Its unapologetic take on masculinity and violence makes this coming-of-age film hard to forget.4) andldquoItirazIm Varandrdquo (Letandrsquos Sin): Onur unluandrsquos detective spoof mixed with various doses of black comedy makes andldquoLetandrsquos Sinandrdquo one of the most outright politically critical and funny films of the year Following the aentures of an imam-turned-detective played by Serkan Keskin, outshining every other actor in Turkey this year, the film delves into the exploitation of religion for profiteering and also makes points about the unruliness of contemporary gentrification policies.

5) andldquoMavi Dalgaandrdquo (The Blue Wave): Zeynep Dadak and Merve Kayanandrsquos observational coming-of-age story might be taken lightly by some, but its subtle implications regarding sexuality, gender politics and shaky friendships make it an evocative piece of work that addresses the subconscious mind. Supported by a brilliantly dreamy soundtrack by the band Kim Ki O and cinematography that manages to create the right kind of nostalgia for teenagers who grew up in Turkeyandrsquos western cities, andldquoThe Blue Waveandrdquo is a debut film that brings about a unique visual experience.

6) andldquoBen O DeIilimandrdquo (Iandrsquom Not Him): Tayfun PirselimoIluandrsquos latest festival gem is grounded in its misery and no-nonsense approach to life, yet the deeply existential questions this film asks through the events that take hold of Ercan Kesalandrsquos doppelganger character transform the film into a philosophical gold mine for those who expect intellectual stimulation from cinema PirselimoIlu is just like Lewis Carroll, and we are Alice as we plunge down his authentic rabbit hole.7) andldquoKarIIIk Kasetandrdquo (Mixtape): Tun Iahinandrsquos romantic comedy radiates like a golden retriever you just want to hug and immediately adopt.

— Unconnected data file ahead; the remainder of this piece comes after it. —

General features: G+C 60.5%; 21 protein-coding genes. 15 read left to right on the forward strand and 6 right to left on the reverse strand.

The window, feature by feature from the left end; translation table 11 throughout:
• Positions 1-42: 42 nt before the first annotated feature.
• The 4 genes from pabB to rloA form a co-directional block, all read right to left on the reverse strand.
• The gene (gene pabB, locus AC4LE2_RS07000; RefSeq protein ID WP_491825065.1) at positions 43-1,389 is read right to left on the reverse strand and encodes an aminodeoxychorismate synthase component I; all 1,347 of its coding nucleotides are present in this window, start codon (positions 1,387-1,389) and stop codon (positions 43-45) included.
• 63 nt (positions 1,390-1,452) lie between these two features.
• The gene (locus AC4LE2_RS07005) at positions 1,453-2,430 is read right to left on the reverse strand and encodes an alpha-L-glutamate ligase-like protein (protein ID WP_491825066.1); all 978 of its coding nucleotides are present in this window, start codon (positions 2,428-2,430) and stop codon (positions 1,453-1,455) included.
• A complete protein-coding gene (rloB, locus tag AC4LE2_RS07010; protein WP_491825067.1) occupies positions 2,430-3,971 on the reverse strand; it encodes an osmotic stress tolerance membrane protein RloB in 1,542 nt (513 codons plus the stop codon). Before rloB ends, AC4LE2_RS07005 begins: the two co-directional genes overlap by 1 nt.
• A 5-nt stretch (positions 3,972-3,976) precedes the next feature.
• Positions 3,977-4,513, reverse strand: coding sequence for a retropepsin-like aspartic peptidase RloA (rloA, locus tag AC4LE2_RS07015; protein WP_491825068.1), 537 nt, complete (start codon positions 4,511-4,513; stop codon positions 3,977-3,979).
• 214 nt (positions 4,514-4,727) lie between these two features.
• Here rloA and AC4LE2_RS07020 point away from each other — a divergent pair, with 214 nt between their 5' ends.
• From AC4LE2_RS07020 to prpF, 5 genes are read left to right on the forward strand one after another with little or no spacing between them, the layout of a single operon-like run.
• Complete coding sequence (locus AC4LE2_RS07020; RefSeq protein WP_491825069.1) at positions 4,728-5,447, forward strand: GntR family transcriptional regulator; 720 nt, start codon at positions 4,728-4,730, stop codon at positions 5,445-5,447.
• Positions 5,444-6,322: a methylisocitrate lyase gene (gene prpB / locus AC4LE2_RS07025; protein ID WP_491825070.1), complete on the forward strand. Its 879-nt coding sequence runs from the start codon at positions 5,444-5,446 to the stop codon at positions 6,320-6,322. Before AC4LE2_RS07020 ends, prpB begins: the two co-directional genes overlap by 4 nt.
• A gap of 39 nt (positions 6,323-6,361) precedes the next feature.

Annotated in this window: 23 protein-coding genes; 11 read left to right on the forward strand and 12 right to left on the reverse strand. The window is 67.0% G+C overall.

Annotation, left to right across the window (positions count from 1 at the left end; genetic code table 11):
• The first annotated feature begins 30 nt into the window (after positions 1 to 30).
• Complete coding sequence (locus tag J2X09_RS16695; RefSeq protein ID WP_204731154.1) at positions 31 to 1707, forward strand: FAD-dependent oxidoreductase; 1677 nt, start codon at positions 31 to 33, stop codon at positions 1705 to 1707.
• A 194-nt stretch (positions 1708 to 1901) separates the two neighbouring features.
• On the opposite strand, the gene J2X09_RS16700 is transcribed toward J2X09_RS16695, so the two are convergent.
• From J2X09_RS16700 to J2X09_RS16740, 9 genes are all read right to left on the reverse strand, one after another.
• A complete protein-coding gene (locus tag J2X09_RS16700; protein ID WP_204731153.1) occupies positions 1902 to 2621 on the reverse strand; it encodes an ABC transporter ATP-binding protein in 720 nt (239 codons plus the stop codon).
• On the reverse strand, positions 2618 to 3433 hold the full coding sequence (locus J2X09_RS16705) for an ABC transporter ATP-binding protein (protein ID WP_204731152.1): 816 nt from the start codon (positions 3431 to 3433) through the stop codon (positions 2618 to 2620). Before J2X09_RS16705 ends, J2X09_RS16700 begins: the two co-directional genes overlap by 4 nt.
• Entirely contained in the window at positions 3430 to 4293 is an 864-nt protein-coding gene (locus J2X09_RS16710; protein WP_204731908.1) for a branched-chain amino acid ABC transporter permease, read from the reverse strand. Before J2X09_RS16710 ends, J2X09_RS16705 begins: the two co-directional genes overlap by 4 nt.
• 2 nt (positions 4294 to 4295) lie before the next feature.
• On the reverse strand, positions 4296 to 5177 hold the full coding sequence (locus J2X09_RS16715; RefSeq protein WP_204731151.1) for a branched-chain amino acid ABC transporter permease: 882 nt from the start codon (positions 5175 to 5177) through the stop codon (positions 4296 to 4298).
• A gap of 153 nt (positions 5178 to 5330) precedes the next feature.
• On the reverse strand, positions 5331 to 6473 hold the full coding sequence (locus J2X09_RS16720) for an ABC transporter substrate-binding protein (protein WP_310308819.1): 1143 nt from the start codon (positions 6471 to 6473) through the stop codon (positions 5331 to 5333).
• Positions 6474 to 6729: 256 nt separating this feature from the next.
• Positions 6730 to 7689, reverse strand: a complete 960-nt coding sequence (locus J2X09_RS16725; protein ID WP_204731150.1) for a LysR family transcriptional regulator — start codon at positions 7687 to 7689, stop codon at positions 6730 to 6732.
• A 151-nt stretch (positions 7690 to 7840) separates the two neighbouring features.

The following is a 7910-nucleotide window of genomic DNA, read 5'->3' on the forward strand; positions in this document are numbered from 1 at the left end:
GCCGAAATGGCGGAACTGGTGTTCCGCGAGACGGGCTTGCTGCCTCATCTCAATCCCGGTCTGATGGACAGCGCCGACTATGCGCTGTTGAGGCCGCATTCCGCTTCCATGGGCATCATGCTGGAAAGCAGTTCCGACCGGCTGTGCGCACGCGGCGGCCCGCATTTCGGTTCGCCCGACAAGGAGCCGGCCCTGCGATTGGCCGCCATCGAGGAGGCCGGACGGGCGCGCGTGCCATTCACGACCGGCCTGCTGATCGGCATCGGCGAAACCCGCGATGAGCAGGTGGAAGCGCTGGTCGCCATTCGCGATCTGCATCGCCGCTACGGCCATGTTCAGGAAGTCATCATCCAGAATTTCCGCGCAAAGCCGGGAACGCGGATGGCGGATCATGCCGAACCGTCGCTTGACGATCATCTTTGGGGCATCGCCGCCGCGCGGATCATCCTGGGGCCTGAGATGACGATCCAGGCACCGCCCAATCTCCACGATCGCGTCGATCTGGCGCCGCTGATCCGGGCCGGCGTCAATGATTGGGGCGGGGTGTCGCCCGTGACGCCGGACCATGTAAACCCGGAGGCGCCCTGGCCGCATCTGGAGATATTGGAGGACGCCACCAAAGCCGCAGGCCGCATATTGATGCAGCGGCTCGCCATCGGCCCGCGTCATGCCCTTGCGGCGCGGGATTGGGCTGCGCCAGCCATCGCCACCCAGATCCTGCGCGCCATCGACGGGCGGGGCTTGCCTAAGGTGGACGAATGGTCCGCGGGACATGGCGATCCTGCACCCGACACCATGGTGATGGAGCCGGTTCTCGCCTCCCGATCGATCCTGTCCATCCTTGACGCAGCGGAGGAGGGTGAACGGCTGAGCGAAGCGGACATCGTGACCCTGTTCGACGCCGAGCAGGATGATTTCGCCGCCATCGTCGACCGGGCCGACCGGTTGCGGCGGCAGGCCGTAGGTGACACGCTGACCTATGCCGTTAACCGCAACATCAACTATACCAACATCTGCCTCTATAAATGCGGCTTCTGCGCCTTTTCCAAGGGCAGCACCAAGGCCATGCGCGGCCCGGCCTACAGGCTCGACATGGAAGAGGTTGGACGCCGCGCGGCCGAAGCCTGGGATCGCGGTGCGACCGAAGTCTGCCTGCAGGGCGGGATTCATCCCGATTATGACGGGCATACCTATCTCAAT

An articulately written bumpy romance taking place between two childhood friends, the first half of andldquoMixtapeandrdquo sometimes evokes the style of Paul Auster, while its second half becomes a blasting comedy making use of misunderstandings. An immaculate soundtrack consisting of classy and collectively influential Turkish pop songs is a bonus.